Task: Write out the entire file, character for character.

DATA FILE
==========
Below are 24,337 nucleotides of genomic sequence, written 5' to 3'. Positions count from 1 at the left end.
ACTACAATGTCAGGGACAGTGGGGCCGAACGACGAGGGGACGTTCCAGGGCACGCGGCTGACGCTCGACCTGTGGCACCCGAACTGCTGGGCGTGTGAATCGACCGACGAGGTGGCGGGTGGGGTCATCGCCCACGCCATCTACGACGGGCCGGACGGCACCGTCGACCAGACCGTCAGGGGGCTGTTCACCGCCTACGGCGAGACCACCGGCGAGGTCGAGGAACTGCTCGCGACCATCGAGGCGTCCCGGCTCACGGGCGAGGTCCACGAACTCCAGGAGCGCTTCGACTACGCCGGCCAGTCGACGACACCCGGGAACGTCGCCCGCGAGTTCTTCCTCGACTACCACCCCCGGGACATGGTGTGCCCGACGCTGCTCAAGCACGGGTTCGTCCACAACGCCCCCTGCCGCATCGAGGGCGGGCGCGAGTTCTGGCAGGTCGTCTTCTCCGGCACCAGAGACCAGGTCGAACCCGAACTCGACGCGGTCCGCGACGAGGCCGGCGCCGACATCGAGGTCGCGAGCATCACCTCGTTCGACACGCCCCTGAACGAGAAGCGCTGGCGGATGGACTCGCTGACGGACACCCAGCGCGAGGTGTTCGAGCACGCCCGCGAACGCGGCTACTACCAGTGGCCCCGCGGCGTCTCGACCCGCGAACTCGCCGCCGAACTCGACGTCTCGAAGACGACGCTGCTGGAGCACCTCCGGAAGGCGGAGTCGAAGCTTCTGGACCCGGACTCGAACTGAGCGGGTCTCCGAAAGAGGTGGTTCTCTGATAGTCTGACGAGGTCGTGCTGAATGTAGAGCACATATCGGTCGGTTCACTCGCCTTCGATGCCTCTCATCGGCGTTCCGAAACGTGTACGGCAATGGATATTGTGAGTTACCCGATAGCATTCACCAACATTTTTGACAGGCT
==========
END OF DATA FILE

Below are 24,337 nucleotides of genomic sequence, written 5' to 3'. Positions count from 1 at the left end.
ACTACAATGTCAGGGACAGTGGGGCCGAACGACGAGGGGACGTTCCAGGGCACGCGGCTGACGCTCGACCTGTGGCACCCGAACTGCTGGGCGTGTGAATCGACCGACGAGGTGGCGGGTGGGGTCATCGCCCACGCCATCTACGACGGGCCGGACGGCACCGTCGACCAGACCGTCAGGGGGCTGTTCACCGCCTACGGCGAGACCACCGGCGAGGTCGAGGAACTGCTCGCGACCATCGAGGCGTCCCGGCTCACGGGCGAGGTCCACGAACTCCAGGAGCGCTTCGACTACGCCGGCCAGTCGACGACACCCGGGAACGTCGCCCGCGAGTTCTTCCTCGACTACCACCCCCGGGACATGGTGTGCCCGACGCTGCTCAAGCACGGGTTCGTCCACAACGCCCCCTGCCGCATCGAGGGCGGGCGCGAGTTCTGGCAGGTCGTCTTCTCCGGCACCAGAGACCAGGTCGAACCCGAACTCGACGCGGTCCGCGACGAGGCCGGCGCCGACATCGAGGTCGCGAGCATCACCTCGTTCGACACGCCCCTGAACGAGAAGCGCTGGCGGATGGACTCGCTGACGGACACCCAGCGCGAGGTGTTCGAGCACGCCCGCGAACGCGGCTACTACCAGTGGCCCCGCGGCGTCTCGACCCGCGAACTCGCCGCCGAACTCGACGTCTCGAAGACGACGCTGCTGGAGCACCTCCGGAAGGCGGAGTCGAAGCTTCTGGACCCGGACTCGAACTGAGCGGGTCTCCGAAAGAGGTGGTTCTCTGATAGTCTGACGAGGTCGTGCTGAATGTAGAGCACATATCGGTCGGTTCACTCGCCTTCGATGCCTCTCATCGGCGTTCCGAAACGTGTACGGCAATGGATATTGTGAGTTACCCGATAGCATTCACCAACATTTTTGACAGGCT